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Keith Tippett Group - Dedicated to You, But You Weren't Listening CD (album) cover

DEDICATED TO YOU, BUT YOU WEREN'T LISTENING

Keith Tippett Group

 

Jazz Rock/Fusion

4.29 | 46 ratings

From Progarchives.com, the ultimate progressive rock music website

stefro
Prog Reviewer
5 stars Up there with 'Elastic Rock' by Nucleus and Soft Machine's 'Third', The Keith Tippett Group's excellent 'Dedicated To You But You Weren't Listening' occupies the upper echelons of British jazz-fusion and is rightfully hailed as a classic album by fans and critics alike. No doubt one of many who was inspired by the superlative experimental sounds of American innovators Miles Davis, Tony Williams, Herbie Hanock et al, The Keith Tippett Group produced just two studio albums proper but, in the process, proved to be a breeding ground for many of the top young jazz talents of the time. As well as Tippett, 'Dedicated To You But You Weren't Listening' featured a quartet of soon-to-be Soft Machine-bound members in Robert Wyatt(drums), Marc Charig(cornet), Roy Babbington(bass) and Elton Dean(sax), as well as Nick Evans(trumbone), Jeff Clyne(bass), and Australian drummer Phil Howard who would eventually replace Wyatt in Soft Machine several years down the line. Considering the line-up on show, it's no surprise that this sophomore effort from the group has proved to be so popular. Unlike The Keith Tippett Group's debut, this follow-up is a much more radical affair which embraces the fusion furiosity of 'Bitches Brew'-style Miles Davis and the more progressive rock sounds that were eminating from both Britain and America. This is very much jazz-rock, but not quite fusion, as there is, on this album at least, a clear distinction between the two genre's despite the fact they are mixed so seemlessly. After 'Dedicated To You But You Weren't Listening' The Keith Tippett Group would head their separate ways, with Soft Machine the major benefactors and Tippett throwing himself headlong into the mammoth musical experiment of 'Centipede', another jazz-orientated group with King Crimson's Robert Fripp that would feature over 50 members. As is shown on the two Keith Tippett Group studio albums and the group-leader's later works, the dividing line between jazz and rock and experimentation and innovation can and will always be blurred, combining the rich beauty of the former and the raw energy of the latter into a truely unique and inspiring collage of sounds. Tippett was a true jazz pioneer and this album is a testament to his unnerving talent and his dedication to producing new and interesting sounds outside of the normal 'rock' spectrum. STEFAN TURNER, LONDON, 2010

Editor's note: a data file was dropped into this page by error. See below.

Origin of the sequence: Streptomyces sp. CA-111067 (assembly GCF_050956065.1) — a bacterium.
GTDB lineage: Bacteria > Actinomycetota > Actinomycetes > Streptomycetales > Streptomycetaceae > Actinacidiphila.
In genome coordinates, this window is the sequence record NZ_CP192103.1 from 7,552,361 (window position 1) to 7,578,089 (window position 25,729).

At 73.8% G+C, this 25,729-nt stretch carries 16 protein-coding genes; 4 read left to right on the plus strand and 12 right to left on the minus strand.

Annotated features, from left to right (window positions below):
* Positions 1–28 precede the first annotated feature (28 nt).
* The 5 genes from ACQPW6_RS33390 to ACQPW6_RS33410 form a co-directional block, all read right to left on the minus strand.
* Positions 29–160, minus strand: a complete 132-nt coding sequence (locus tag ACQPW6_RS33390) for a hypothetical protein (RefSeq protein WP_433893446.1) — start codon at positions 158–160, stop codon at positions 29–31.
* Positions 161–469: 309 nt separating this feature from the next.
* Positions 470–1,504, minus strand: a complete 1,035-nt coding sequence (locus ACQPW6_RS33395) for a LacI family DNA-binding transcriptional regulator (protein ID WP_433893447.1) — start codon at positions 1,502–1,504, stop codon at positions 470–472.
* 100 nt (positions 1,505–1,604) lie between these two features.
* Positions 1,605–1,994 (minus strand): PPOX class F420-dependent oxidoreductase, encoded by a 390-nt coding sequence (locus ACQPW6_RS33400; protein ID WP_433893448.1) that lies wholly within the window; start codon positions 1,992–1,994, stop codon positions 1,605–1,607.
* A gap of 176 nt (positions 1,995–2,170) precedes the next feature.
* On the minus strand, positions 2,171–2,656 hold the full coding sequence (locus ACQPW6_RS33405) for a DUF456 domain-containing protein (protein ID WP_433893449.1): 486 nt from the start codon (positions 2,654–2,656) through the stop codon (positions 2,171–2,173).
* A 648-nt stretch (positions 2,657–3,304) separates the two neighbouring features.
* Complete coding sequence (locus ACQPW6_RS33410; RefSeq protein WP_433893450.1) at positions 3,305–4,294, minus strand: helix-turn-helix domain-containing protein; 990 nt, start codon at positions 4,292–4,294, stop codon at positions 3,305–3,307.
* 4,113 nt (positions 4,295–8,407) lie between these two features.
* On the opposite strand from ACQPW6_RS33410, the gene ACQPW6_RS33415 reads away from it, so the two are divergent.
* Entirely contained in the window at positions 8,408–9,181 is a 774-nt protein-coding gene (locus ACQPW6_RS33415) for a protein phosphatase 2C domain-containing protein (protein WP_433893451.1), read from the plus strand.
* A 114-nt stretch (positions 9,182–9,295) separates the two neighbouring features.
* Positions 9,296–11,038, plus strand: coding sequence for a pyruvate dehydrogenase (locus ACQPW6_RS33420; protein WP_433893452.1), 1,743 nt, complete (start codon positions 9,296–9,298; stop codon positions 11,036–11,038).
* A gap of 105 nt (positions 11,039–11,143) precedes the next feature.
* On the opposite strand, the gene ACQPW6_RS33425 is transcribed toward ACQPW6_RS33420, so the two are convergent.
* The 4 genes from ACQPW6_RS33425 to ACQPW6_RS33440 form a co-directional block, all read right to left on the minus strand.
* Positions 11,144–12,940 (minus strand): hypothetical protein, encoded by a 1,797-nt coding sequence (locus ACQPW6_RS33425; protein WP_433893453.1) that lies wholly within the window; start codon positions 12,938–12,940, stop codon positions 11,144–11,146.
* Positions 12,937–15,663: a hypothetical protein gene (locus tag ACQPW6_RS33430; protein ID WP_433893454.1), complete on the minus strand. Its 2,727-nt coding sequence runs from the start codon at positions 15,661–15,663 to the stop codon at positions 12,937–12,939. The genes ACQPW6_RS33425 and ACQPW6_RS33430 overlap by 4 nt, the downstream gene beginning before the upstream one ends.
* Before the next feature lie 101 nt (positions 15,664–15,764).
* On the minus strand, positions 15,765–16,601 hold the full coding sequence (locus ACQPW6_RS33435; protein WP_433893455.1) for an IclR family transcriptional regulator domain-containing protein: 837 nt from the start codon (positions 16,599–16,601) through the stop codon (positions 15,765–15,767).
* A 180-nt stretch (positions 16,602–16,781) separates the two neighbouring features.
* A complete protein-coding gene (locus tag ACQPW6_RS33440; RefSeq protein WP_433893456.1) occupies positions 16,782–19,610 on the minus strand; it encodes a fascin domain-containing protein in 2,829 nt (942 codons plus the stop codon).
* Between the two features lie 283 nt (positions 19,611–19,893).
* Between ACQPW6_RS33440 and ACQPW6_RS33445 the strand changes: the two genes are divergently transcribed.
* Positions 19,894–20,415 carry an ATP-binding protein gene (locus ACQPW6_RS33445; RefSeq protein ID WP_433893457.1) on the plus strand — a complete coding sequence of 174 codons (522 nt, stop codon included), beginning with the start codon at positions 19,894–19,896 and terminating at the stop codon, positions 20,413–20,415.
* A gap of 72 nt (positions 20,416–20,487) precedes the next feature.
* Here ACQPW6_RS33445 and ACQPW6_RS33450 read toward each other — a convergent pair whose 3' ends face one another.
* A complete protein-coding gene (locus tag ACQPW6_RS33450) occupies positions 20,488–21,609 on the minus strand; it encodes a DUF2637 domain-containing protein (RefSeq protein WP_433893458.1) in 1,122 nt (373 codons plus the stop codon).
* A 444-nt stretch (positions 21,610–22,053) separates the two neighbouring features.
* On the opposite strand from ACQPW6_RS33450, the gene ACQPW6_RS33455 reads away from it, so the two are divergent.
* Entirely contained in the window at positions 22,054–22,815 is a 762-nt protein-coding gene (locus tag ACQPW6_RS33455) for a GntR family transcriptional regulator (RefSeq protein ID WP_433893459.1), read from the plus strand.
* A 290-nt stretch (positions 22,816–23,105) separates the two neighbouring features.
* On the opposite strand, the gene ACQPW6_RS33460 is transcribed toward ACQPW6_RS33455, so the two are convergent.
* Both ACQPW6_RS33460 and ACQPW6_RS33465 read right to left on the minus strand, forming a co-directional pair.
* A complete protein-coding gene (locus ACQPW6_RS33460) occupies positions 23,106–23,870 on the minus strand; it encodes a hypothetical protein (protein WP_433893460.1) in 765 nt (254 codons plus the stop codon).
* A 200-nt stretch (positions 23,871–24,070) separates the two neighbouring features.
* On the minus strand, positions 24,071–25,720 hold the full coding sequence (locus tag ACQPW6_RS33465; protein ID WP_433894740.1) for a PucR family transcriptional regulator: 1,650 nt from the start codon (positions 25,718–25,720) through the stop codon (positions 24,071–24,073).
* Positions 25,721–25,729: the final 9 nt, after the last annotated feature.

stefro | 5/5 |

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